Snyder v. Commissioner of Social Security

Filing 15

DECISION AND ORDER: For the reasons set forth herein, Plaintiff's 8 motion for judgement on the pleadings is granted and the Commissioner's 9 motion for similar relief is denied. The matter is remanded to the Commissioner of Social S ecurity for further proceedings consistent with this Decision and Order. The Clerk of Court shall take all steps necessary to close the case. SO ORDERED. Signed by Hon. Richard J. Arcara on 5/22/2023. (LAS)Clerk to Follow up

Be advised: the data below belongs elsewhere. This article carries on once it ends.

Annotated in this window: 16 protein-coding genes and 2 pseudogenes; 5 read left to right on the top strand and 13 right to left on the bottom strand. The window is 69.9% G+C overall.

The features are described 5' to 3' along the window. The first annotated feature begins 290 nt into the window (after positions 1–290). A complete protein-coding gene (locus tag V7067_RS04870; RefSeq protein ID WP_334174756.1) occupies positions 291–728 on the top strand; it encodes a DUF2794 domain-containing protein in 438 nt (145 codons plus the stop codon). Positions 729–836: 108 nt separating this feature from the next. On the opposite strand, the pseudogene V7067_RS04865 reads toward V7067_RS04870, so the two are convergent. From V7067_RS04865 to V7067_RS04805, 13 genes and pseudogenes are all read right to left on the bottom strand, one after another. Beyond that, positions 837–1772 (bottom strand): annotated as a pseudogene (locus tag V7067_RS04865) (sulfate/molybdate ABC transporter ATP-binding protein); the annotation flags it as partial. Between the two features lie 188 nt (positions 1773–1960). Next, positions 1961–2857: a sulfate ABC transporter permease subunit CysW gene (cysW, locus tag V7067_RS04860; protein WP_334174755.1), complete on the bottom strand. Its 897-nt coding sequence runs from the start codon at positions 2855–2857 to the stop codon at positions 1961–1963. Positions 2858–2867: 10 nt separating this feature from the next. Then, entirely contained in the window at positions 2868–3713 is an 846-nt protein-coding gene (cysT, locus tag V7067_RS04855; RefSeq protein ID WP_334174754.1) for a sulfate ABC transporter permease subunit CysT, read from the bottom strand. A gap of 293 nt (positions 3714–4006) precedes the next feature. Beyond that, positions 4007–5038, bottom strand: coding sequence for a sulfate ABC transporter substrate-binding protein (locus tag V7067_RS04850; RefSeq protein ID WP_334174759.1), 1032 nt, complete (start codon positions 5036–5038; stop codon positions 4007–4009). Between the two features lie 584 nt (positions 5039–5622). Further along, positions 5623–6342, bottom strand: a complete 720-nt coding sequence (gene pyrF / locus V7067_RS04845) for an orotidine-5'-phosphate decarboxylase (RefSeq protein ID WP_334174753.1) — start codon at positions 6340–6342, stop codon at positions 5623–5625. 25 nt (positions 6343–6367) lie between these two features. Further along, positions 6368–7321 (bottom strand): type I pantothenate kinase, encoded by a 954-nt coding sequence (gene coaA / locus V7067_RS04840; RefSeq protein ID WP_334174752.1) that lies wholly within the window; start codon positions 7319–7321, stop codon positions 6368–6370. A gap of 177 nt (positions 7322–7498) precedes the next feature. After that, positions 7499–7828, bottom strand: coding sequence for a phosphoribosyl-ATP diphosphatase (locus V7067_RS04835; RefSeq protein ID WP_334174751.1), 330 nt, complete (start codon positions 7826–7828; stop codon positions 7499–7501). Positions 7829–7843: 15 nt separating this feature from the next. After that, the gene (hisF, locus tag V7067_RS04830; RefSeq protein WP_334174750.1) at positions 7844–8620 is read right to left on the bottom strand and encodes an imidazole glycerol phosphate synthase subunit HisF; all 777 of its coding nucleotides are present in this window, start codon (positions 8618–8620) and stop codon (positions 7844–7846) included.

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Case 6:21-cv-06009-RJA Document 15 Filed 05/22/23 Page 1 of 11 UNITED STATES DISTRICT COURT WESTERN DISTRICT OF NEW YORK ____________________________________ DARRELL S., 1 Plaintiff, DECISION AND ORDER 21-CV-6009 v. COMMISSIONER OF SOCIAL SECURITY, Defendant. ____________________________________ Plaintiff Darrell S. (“Plaintiff”) brings this action seeking review of the Commissioner of Social Security’s final decision that denied his applications for Disability Insurance Benefits (“DIB”) under Title II of the Social Security Act (“SSA”) and Supplemental Security Income (“SSI”) under Title XVI of the SSA. The Court has jurisdiction pursuant to 42 U.S.C. § 405(g) and 42 U.S.C. § 1383(c)(3). The parties have filed cross-motions for judgment on the pleadings pursuant to Rule 12(c) of the Federal Rules of Civil Procedure. Dkt. 8, 9. Plaintiff also filed a response brief. Dkt. 11. The Court assumes the parties’ familiarity with the administrative record, the parties’ arguments, and the standard of review, to which the Court refers only as necessary. See Schaal v. Apfel, 134 F.3d 496, 500-01 (2d Cir. 1998) (summarizing the standard of review and the five-step sequential evaluation process that Administrative To protect the personal and medical information of non-governmental parties, this Decision and Order will identify Plaintiff using only his first name and last initial, in accordance with this Court’s Standing Order issued November 18, 2020. 1 1 Case 6:21-cv-06009-RJA Document 15 Filed 05/22/23 Page 2 of 11 Law Judges (“ALJs”) are required to use in making disability determinations); Burgess v. Astrue, 537 F.3d 117, 128 (2d Cir. 2008) (same). Upon consideration of the record, and for the reasons set forth below, the Court grants Plaintiff’s motion in part and denies the Commissioner’s cross-motion. The decision of the Commissioner is vacated and the matter is remanded for further administrative proceedings consistent with this Decision and Order. PROCEDURAL HISTORY Plaintiff filed applications for DIB and SSI on June 25 and 22, 2018, respectively, alleging disability beginning on October 4, 2017. Tr. 216-28. 2 Plaintiff identified the following conditions as limiting his ability to work: (1) chronic foot pain, (2) diabetic neuropathy, (3) chronic post-traumatic stress disorder, (4) adjustment disorder with mixed anxiety and depression, (5) generalized anxiety disorder, (6) irritable bowel syndrome, (7) hypertension, and (8) high cholesterol. Tr. 238. His applications were initially denied on August 28, 2018. Tr. 135-42. Plaintiff requested an administrative hearing on September 25, 2018. Tr. 143-44. On January 9, 2020, Plaintiff appeared with his attorney and testified at a video hearing; a Vocational Expert (“VE”) testified by phone. Tr. 21-82. On March 25, 2020, the ALJ issued an unfavorable decision finding Plaintiff was not disabled within the meaning of the SSA. Tr. 113-34. The ALJ determined that Plaintiff had severe impairments of (1) hypertension, (2) type II diabetes mellitus, (3) diabetic polyneuropathy, (4) gammopathy, (5) degenerative “Tr. __” refers to pages of the administrative transcript, specifically the pagination located at the bottom right-hand corner of the transcript. 2 2 Case 6:21-cv-06009-RJA Document 15 Filed 05/22/23 Page 3 of 11 joint disease of the feet, (6) irritable bowel syndrome, (7) depression, (8) post-traumatic stress disorder, and (9) adjustment disorder. Tr. 118. After concluding that Plaintiff’s impairments did not meet or medically equal the criteria of an impairment listed in 20 C.F.R. § 404, Subpart P, Appendix 1, the ALJ determined Plaintiff’s Residual Functional Capacity (“RFC”) to be at the sedentary level, 3 with additional limitations. Specifically, the ALJ found that Plaintiff could frequently handle, finger, or feel bilaterally; he could occasionally stoop, kneel, crouch, crawl, and climb ramps or stairs; he was unable to operate push or pull controls with the lower extremities; he could not climb ladders, ropes, or scaffolds; he must avoid concentrated exposure to extreme heat, humidity, excessive vibration, and hazards, including unprotected heights and dangerous machinery; he could perform simple, routine tasks in low-stress work environments, where low-stress was defined as jobs having only occasional decisionmaking and occasional changes in the work setting; he could have occasional contacts with co-workers or supervisors, but should not have either telephonic or in-person contact with the public; and he required the option to wear his Nike sneakers. Tr. 121. On April 27, 2020, Plaintiff requested review by the Appeals Council. Tr. 213-15. On November 6, 2020, his request for review was denied by the Appeals Council. Tr. 16. The ALJ’s decision thus became the Commissioner’s final decision. See 20 C.F.R. §§ 404.981, 416.1481. Sedentary work is defined by agency regulations as follows: “Sedentary work involves lifting no more than 10 pounds at a time and occasionally lifting or carrying articles like docket files, ledgers, and small tools. Although a sedentary job is defined as one which involves sitting, a certain amount of walking and standing is often necessary in carrying out job duties. Jobs are sedentary if walking and standing are required occasionally and other sedentary criteria are met.” 20 C.F.R. § 416.967(a). 3 3 Case 6:21-cv-06009-RJA Document 15 Filed 05/22/23 Page 4 of 11 DISCUSSION 1. Standard of Review The Court reviews the record to determine only whether the Commissioner applied the correct legal standards and whether substantial evidence supports the Commissioner’s final decision. 42 U.S.C. § 405(g). “‘Substantial evidence’ is ‘more than a mere scintilla. It means such relevant evidence as a reasonable mind might accept as adequate to support a conclusion.’” Talavera v. Astrue, 697 F.3d 145, 151 (2d Cir. 2012), quoting Richardson v. Perales, 402 U.S. 389, 401 (1971). 2. Development of the Record: Physical Impairments Plaintiff argues that the ALJ essentially rejected the only medical opinion of record regarding his physical condition, the reviewing opinion of Dr. A. Saeed, who concluded that Plaintiff was capable of performing light work. Because it is clearly established that an ALJ may not render an RFC based on his lay opinion, as opposed to relying on an actual medical assessment, when a claimant suffers from multiple severe impairments, Plaintiff contends that this RFC determination was not supported by substantial evidence. In response, the Commissioner argues that the ALJ did not reject Dr. Saeed’s opinion; rather, the ALJ found his opinion partially persuasive because they agreed that Plaintiff could perform “some work.” Additionally, the Commissioner argues that the ALJ did not rely on his lay assessment of medical evidence in the record, but rather he appropriately and comprehensively considered the evidence. It is settled law that “whether the ALJ met the duty to develop the record is a threshold question before determination of whether the ALJ’s conclusions are supported 4 Case 6:21-cv-06009-RJA Document 15 Filed 05/22/23 Page 5 of 11 by substantial evidence[.]” Miller v. Comm’r, 18-CV-450, 2019 WL 3780085, 2019 U.S. Dist. LEXIS 135623, *10 (W.D.N.Y. Aug. 12, 2019) (citations omitted); see also Echevarria v. Sec'y of Health & Human Servs., 685 F.2d 751, 755 (2d Cir. 1982). Regardless of whether a claimant is represented by counsel, the well-established rule is that ALJs must “affirmatively develop the record in light of the essentially nonadversarial nature of a benefits proceeding.” Moran v. Astrue, 569 F.3d 108, 112 (2d Cir. 2009) (citations omitted). While the Commissioner is empowered to make RFC determinations, “[w]here the medical findings in the record merely diagnose claimant’s exertional impairments and do not relate those diagnoses to specific residual functional capabilities,” the Commissioner generally “may not make the connection himself.” Wilson v. Colvin, 13-CV-6286, 2015 WL 1003933, *21, 2015 U.S. Dist. LEXIS 27804 (W.D.N.Y. Mar. 6, 2015) (citation omitted). There are no opinions in the record from any of Plaintiff’s treating physicians regarding his physical limitations. The record contains only one prior administrative medical report pertaining to Plaintiff’s physical impairments – the reviewing opinion of Dr. Saeed; however, the Court adopts Plaintiff’s view and finds that the ALJ rejected this opinion, despite categorizing it as “partially persuasive.” Tr. 127. Dr. Saeed, a medical consultant from the Disability Determination Service, reviewed medical records that had been submitted prior to issuance of his August 7, 2018 report, but did not personally examine Plaintiff. As summarized by the ALJ, Dr. Saeed concluded that Plaintiff was capable of “the full range of light exertional level4 work.” Tr. 127 (citing generally to Tr. 83-110). Light work is defined by agency regulations as follows: “Light work involves lifting no more than 20 pounds at a time with frequent lifting or carrying of objects weighing up to 10 pounds. Even 4 5 Case 6:21-cv-06009-RJA Document 15 Filed 05/22/23 Page 6 of 11 The ALJ explained that he found this opinion “partially persuasive” insofar as it was “supported by the records available at the time,” despite subsequent records supporting a more restrictive RFC determination. Tr. 127. This justification troubles the Court for multiple reasons. First, records available to Dr. Saeed from Plaintiff’s treating physician Thomas Pieklo, DPM opine that Plaintiff’s neuropathy “is so severe that this is the major reason for his foot pain,” despite his additional podiatric diagnosis. Tr. 308. One month later, in March 2018, Dr. Pieklo noted that he advised Plaintiff “there is no cure for the neuropathy and the best that could be done would be to take off some of the edge of the tingling, burning and constant nerve pain, needle and pin like feeling that is created in his feet.” Tr. 307. His treatment notes from March 2018 also reflect balance problems due to Plaintiff's neuropathy and numbness in his feet. And in April 2018, Dr. Pieklo’s notes indicate that the Neurontin he had prescribed Plaintiff “did not seem to help with the neuropathy” and as such, would be discontinued. Tr. 306. Second, the June 14, 2017 treatment records provided to Dr. Saeed from Plaintiff’s primary physician, Daniel Curtin, MD, state that Plaintiff experienced “less foot numbness” after starting insulin; however, the records do not quantify either Plaintiff’s then-current or previous numbness, or indicate related pain levels. Tr. 505. Dr. Curtin’s treatment notes from February 7, 2018 likewise note ongoing “diabetes with though the weight lifted may be very little, a job is in this category when it requires a good deal of walking or standing, or when it involves sitting most of the time with some pushing and pulling of arm or leg controls. To be considered capable of performing a full or wide range of light work, you must have the ability to do substantially all of these activities. If someone can do light work, we determine that he or she can also do sedentary work, unless there are additional limiting factors such as loss of fine dexterity or inability to sit for long periods of time.” 20 C.F.R. § 416.967(b). 6 Case 6:21-cv-06009-RJA Document 15 Filed 05/22/23 Page 7 of 11 neuropathy” but do not relate the diagnoses to specific residual functional capabilities. Tr. 490. Three additional sets of treatment records were provided by unidentified sources for Dr. Saeed and the psychological consultant from the Disability Determination Service, S. Bhutwala, PhD, to review. TR. 85-6, 99-100. As they were not identified, this Court cannot ascertain whether they supported Dr. Saeed’s opinion, and neither could the ALJ. Finally, it is also unclear whether Dr. Saeed reviewed the treatment records or mental RFC assessment provided for review by Noyes Mental Health Clinic. If he did, he should have noticed that Plaintiff repeatedly complained of severe foot pain, and shared that he was advised he could not have any foot surgery due to his diabetes. Tr. 319, 328, 353. Additionally, there is note in the treatment records from Plaintiff’s April 24, 2018 therapy session that he was “having a tough time with numbness in his hands today.” Tr. 340. Plaintiff also reported during that session that his left leg “went numb from the knee on down this week.’” In light of the foregoing, the ALJ’s determination that Dr. Saeed’s opinion was “supported by the records available at the time” is inaccurate. It is difficult, if not impossible, to understand how Dr. Saeed assessed Plaintiff as capable of performing light work. Moreover, it is troubling that a consultative physical examination of Plaintiff was not ordered, especially as his physical impairments were already worsening prior to issuance of Dr. Saeed’s opinion. Put another way, as correctly noted by the ALJ, the record evidence does indicate that Plaintiff’s neuropathy worsened over time. However, because the record 7 Case 6:21-cv-06009-RJA Document 15 Filed 05/22/23 Page 8 of 11 was not sufficiently developed, there is inadequate record evidence to support the ALJ’s conclusion that an RFC of sedentary work with the noted restrictions properly accounted for Plaintiff’s physical impairments and associated pain. 3. Development of the Record: Psychological Impairments The Court next addresses the ALJ’s assessment of Plaintiff's mental impairments. The ALJ found that the May 24, 2018 opinion of Diane Smith, MS, ATRBC, LCAT, Plaintiff’s then-treating therapist, was “unpersuasive.” Tr. 126 (citing incorrectly to Exhibit 14F for her opinion, which is found within Exhibit 2F at Tr. 350-53). To account for his determination, the ALJ noted that Ms. Smith had only a short treatment history with Plaintiff at the time her opinion was rendered, and he had “not yet been regulated on psychotropic medication.” According to the records before the Court, Ms. Smith had engaged in seven counseling sessions with Plaintiff, each approximately one hour long, prior to rendering her opinion on a form entitled “Mental Residual Functional Capacity Assessment.” Tr. 350-53. She assessed Plaintiff with extreme limitation interacting with supervisors and co-workers and marked limitation adapting and managing himself. Tr. 352-53. Ms. Smith also opined that Plaintiff’s impairments would substantially interfere with his ability to work on a regular and sustained basis at least 20% of the time, and that he would miss work approximately 15-20 days per month due to his mental impairments, including treatment of the same. Tr. 353. Furthermore, the ALJ failed to articulate when he deemed Plaintiff to have been “regulated on psychotropic medication.” Based on treatment records, Plaintiff had been prescribed and was treating daily with Escitalopram by at least March 2018 as well as 8 Case 6:21-cv-06009-RJA Document 15 Filed 05/22/23 Page 9 of 11 Seroquel by June 2018. Tr. 436, 441. The Court also finds that Plaintiff’s behavior during the January 2020 administrative hearing was not persuasive evidence that he had been “regulated,” per se. Moreover, the absence of any acknowledgement in the ALJ’s decision of the unusually contentious exchanges between the ALJ and the Plaintiff is tantamount to ignoring relevant evidence in light of his findings that Plaintiff had severe impairments of (1) adjustment disorder, (2) post-traumatic stress disorder, and (3) depression. Tr. 118. With respect to the August 27, 2018 opinion of Disability Determination Service psychological review consultant S. Bhutwala, PhD, and the August 20, 2018 opinion of consultative psychologist Agnes Jonas, Psy. D., the ALJ determined that both were “partially persuasive.” Tr. 127. Dr. Jonas conducted a single, in-person evaluation of Plaintiff and concluded that his psychiatric conditions – which she diagnosed as major depressive disorder, moderate to severe, and marijuana use disorder – were unstable, expected to continue for “one year to more than a year,” and recommended that Plaintiff double the frequency of his outpatient therapy. Tr. 597. Dr. Jonas further assessed Plaintiff as having (1) marked limitation regulating emotions, controlling behavior, and maintaining well-being, (2) moderate to marked limitation interacting adequately with supervisors, co-workers, and the public, and (3) moderate limitation using reason and judgment to make work-related decisions. Tr. 596. Dr. Bhutwala’s non-examining opinion relied on Dr. Jonas’s opinion, and the ALJ found it “consistent with longitudinal mental health records noting improved anxiety and mood symptoms with medication and intermittent therapy.” Tr. 127. 9 Case 6:21-cv-06009-RJA Document 15 Filed 05/22/23 Page 10 of 11 The Court notes that the ALJ found Plaintiff suffered from the severe impairment of post-traumatic stress disorder; however, neither Dr. Jonas nor Dr. Bhutwala diagnosed Plaintiff with that condition. Plaintiff’s post-traumatic stress disorder was actually diagnosed by Ms. Smith, which indicates the ALJ did not find her opinion entirely unpersuasive. In sum, the ALJ failed to adequately articulate why he found the opinions of Dr. Bhutwala and Dr. Jonas “partially persuasive” and the opinion of Ms. Smith “unpersuasive.” And although an ALJ may support their RFC determination based on the contemporaneous treatment notes of a medical provider, those notes must provide information relevant to a claimant’s ability to perform sustained gainful employment. See Monroe v. Commr. of Soc. Sec., 676 F. App'x 5, 8 (2d Cir. 2017). Here, the ALJ failed to support his RFC determination with references to evidence in the treatment records that Plaintiff had consistently improved anxiety and other psychological conditions. The ALJ’s treatment of each of the medical opinions created a gap in the record as to both Plaintiff’s physical and psychological impairments. Without reliance on a medical source statement, consultative examination, or other medical analysis of Plaintiff’s functional limitations, the ALJ necessarily relied on his own lay opinion to determine Plaintiff’s RFC, which constitutes an error requiring remand. See Judd v. Berryhill, 17-CV-1188, 2018 WL 6321391, *7, 2018 U.S. Dist. LEXIS 205177 (W.D.N.Y. Dec. 4, 2018). Because the ALJ failed to meet his affirmative duty to develop the record, remand is warranted for this purpose. The ALJ should obtain medical source 10 Case 6:21-cv-06009-RJA Document 15 Filed 05/22/23 Page 11 of 11 statements regarding Plaintiff’s limitations during the pertinent time period, and/or independent functional capacity examinations. On remand, the ALJ should also reconsider at Step 2 whether Plaintiff’s peripheral neuropathy meets the criteria of a severe impairment as described in 11.14(B) of 20 C.F.R. § 404, Subpart P, Appendix 1. CONCLUSION For the reasons set forth above, Plaintiff’s motion for judgment on the pleadings (Dkt. 8) is GRANTED in part, insofar as remand was requested, the Commissioner’s cross-motion for similar relief and motion in opposition (Dkt. 9) is DENIED, and the Commissioner’s final decision is VACATED and the case is REMANDED for further administrative proceedings consistent with this Decision and Order. The Clerk of the Court shall take all steps necessary to enter judgment and close the case. IT IS SO ORDERED. _s/Richard J. Arcara__________ HONORABLE RICHARD J. ARCARA UNITED STATES DISTRICT COURT Dated: May 22, 2023 Buffalo, New York 11